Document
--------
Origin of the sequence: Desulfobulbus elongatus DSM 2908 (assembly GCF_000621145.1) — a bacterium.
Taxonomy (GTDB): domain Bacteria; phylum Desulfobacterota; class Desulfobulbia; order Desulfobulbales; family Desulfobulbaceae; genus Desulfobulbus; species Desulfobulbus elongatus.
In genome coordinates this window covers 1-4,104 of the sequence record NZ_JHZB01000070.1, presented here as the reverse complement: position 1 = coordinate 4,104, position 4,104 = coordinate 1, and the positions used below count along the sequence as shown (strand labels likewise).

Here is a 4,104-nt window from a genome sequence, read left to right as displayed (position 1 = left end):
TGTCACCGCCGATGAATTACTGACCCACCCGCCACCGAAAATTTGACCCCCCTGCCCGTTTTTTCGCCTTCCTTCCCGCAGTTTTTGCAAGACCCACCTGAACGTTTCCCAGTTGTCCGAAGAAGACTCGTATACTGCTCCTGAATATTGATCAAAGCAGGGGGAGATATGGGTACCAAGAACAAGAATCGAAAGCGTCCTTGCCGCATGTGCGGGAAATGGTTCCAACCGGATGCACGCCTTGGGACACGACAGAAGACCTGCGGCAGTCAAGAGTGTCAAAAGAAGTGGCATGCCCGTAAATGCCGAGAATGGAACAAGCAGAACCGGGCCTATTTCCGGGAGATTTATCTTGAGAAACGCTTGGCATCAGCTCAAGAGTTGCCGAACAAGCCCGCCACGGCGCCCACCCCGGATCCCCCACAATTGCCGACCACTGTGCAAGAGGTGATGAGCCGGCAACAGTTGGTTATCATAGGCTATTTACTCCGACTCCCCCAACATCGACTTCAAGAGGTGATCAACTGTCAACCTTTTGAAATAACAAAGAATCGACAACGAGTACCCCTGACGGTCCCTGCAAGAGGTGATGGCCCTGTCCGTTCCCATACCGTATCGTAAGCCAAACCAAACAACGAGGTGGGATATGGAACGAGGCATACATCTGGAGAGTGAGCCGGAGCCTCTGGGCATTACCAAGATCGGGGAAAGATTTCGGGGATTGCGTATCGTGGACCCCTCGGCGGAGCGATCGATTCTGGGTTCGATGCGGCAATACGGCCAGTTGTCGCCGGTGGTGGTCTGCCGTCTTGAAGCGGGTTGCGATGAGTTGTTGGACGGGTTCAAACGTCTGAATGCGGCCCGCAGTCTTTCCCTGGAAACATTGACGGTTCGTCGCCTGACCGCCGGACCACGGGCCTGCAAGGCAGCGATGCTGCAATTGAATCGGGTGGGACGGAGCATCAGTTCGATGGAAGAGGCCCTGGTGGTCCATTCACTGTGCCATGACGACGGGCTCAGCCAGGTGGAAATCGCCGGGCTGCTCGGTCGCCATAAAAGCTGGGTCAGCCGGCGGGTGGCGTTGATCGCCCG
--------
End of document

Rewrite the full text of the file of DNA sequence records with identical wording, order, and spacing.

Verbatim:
Origin of the sequence: Desulfobulbus elongatus DSM 2908 (assembly GCF_000621145.1) — a bacterium.
Taxonomy (GTDB): domain Bacteria; phylum Desulfobacterota; class Desulfobulbia; order Desulfobulbales; family Desulfobulbaceae; genus Desulfobulbus; species Desulfobulbus elongatus.
In genome coordinates this window covers 1-4,104 of the sequence record NZ_JHZB01000070.1, presented here as the reverse complement: position 1 = coordinate 4,104, position 4,104 = coordinate 1, and the positions used below count along the sequence as shown (strand labels likewise).

Here is a 4,104-nt window from a genome sequence, read left to right as displayed (position 1 = left end):
TGTCACCGCCGATGAATTACTGACCCACCCGCCACCGAAAATTTGACCCCCCTGCCCGTTTTTTCGCCTTCCTTCCCGCAGTTTTTGCAAGACCCACCTGAACGTTTCCCAGTTGTCCGAAGAAGACTCGTATACTGCTCCTGAATATTGATCAAAGCAGGGGGAGATATGGGTACCAAGAACAAGAATCGAAAGCGTCCTTGCCGCATGTGCGGGAAATGGTTCCAACCGGATGCACGCCTTGGGACACGACAGAAGACCTGCGGCAGTCAAGAGTGTCAAAAGAAGTGGCATGCCCGTAAATGCCGAGAATGGAACAAGCAGAACCGGGCCTATTTCCGGGAGATTTATCTTGAGAAACGCTTGGCATCAGCTCAAGAGTTGCCGAACAAGCCCGCCACGGCGCCCACCCCGGATCCCCCACAATTGCCGACCACTGTGCAAGAGGTGATGAGCCGGCAACAGTTGGTTATCATAGGCTATTTACTCCGACTCCCCCAACATCGACTTCAAGAGGTGATCAACTGTCAACCTTTTGAAATAACAAAGAATCGACAACGAGTACCCCTGACGGTCCCTGCAAGAGGTGATGGCCCTGTCCGTTCCCATACCGTATCGTAAGCCAAACCAAACAACGAGGTGGGATATGGAACGAGGCATACATCTGGAGAGTGAGCCGGAGCCTCTGGGCATTACCAAGATCGGGGAAAGATTTCGGGGATTGCGTATCGTGGACCCCTCGGCGGAGCGATCGATTCTGGGTTCGATGCGGCAATACGGCCAGTTGTCGCCGGTGGTGGTCTGCCGTCTTGAAGCGGGTTGCGATGAGTTGTTGGACGGGTTCAAACGTCTGAATGCGGCCCGCAGTCTTTCCCTGGAAACATTGACGGTTCGTCGCCTGACCGCCGGACCACGGGCCTGCAAGGCAGCGATGCTGCAATTGAATCGGGTGGGACGGAGCATCAGTTCGATGGAAGAGGCCCTGGTGGTCCATTCACTGTGCCATGACGACGGGCTCAGCCAGGTGGAAATCGCCGGGCTGCTCGGTCGCCATAAAAGCTGGGTCAGCCGGCGGGTGGCGTTGATCGCCCG